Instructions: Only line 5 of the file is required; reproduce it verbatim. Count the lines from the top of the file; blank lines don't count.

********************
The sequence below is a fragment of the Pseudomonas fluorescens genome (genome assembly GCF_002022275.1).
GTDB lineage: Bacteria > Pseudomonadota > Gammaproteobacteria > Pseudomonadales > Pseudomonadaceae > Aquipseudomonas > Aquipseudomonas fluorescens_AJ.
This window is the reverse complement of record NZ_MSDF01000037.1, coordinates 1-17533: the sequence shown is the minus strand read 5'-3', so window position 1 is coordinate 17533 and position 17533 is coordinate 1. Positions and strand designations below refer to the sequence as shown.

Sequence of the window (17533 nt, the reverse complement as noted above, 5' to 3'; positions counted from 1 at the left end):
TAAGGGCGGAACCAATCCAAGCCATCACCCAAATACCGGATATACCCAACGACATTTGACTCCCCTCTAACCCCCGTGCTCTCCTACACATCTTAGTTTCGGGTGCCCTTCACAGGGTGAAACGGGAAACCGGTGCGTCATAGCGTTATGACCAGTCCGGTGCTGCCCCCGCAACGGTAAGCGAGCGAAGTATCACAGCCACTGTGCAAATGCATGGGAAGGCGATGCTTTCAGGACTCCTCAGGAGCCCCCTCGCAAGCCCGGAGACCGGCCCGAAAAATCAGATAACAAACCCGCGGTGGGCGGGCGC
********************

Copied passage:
TAAGGGCGGAACCAATCCAAGCCATCACCCAAATACCGGATATACCCAACGACATTTGACTCCCCTCTAACCCCCGTGCTCTCCTACACATCTTAGTTTCGGGTGCCCTTCACAGGGTGAAACGGGAAACCGGTGCGTCATAGCGTTATGACCAGTCCGGTGCTGCCCCCGCAACGGTAAGCGAGCGAAGTATCACAGCCACTGTGCAAATGCATGGGAAGGCGATGCTTTCAGGACTCCTCAGGAGCCCCCTCGCAAGCCCGGAGACCGGCCCGAAAAATCAGATAACAAACCCGCGGTGGGCGGGCGC